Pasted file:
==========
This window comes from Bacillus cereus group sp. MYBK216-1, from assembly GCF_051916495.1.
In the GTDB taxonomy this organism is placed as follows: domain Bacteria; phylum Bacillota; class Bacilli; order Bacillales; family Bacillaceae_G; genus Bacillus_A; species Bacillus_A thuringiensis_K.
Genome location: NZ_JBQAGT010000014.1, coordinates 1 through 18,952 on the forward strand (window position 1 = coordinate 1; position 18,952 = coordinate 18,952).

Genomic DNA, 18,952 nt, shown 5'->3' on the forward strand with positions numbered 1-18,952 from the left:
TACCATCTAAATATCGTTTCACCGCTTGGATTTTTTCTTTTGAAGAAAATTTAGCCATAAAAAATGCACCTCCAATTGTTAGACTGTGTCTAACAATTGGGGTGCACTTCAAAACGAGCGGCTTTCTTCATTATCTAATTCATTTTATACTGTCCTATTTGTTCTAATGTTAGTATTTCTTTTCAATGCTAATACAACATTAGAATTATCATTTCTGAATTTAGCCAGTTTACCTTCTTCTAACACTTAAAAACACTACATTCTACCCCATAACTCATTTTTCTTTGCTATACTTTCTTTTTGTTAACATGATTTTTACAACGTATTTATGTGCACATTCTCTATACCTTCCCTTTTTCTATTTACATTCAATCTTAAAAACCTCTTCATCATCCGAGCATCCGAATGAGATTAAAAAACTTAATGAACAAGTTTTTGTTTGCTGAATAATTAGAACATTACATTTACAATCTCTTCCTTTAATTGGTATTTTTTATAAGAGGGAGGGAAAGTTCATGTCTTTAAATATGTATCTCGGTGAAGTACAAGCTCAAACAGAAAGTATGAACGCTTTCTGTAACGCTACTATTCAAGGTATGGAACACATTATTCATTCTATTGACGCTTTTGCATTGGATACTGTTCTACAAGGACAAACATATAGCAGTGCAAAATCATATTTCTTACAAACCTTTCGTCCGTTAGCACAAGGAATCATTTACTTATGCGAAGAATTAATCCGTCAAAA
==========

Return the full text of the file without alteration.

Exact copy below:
This window comes from Bacillus cereus group sp. MYBK216-1, from assembly GCF_051916495.1.
In the GTDB taxonomy this organism is placed as follows: domain Bacteria; phylum Bacillota; class Bacilli; order Bacillales; family Bacillaceae_G; genus Bacillus_A; species Bacillus_A thuringiensis_K.
Genome location: NZ_JBQAGT010000014.1, coordinates 1 through 18,952 on the forward strand (window position 1 = coordinate 1; position 18,952 = coordinate 18,952).

Genomic DNA, 18,952 nt, shown 5'->3' on the forward strand with positions numbered 1-18,952 from the left:
TACCATCTAAATATCGTTTCACCGCTTGGATTTTTTCTTTTGAAGAAAATTTAGCCATAAAAAATGCACCTCCAATTGTTAGACTGTGTCTAACAATTGGGGTGCACTTCAAAACGAGCGGCTTTCTTCATTATCTAATTCATTTTATACTGTCCTATTTGTTCTAATGTTAGTATTTCTTTTCAATGCTAATACAACATTAGAATTATCATTTCTGAATTTAGCCAGTTTACCTTCTTCTAACACTTAAAAACACTACATTCTACCCCATAACTCATTTTTCTTTGCTATACTTTCTTTTTGTTAACATGATTTTTACAACGTATTTATGTGCACATTCTCTATACCTTCCCTTTTTCTATTTACATTCAATCTTAAAAACCTCTTCATCATCCGAGCATCCGAATGAGATTAAAAAACTTAATGAACAAGTTTTTGTTTGCTGAATAATTAGAACATTACATTTACAATCTCTTCCTTTAATTGGTATTTTTTATAAGAGGGAGGGAAAGTTCATGTCTTTAAATATGTATCTCGGTGAAGTACAAGCTCAAACAGAAAGTATGAACGCTTTCTGTAACGCTACTATTCAAGGTATGGAACACATTATTCATTCTATTGACGCTTTTGCATTGGATACTGTTCTACAAGGACAAACATATAGCAGTGCAAAATCATATTTCTTACAAACCTTTCGTCCGTTAGCACAAGGAATCATTTACTTATGCGAAGAATTAATCCGTCAAAA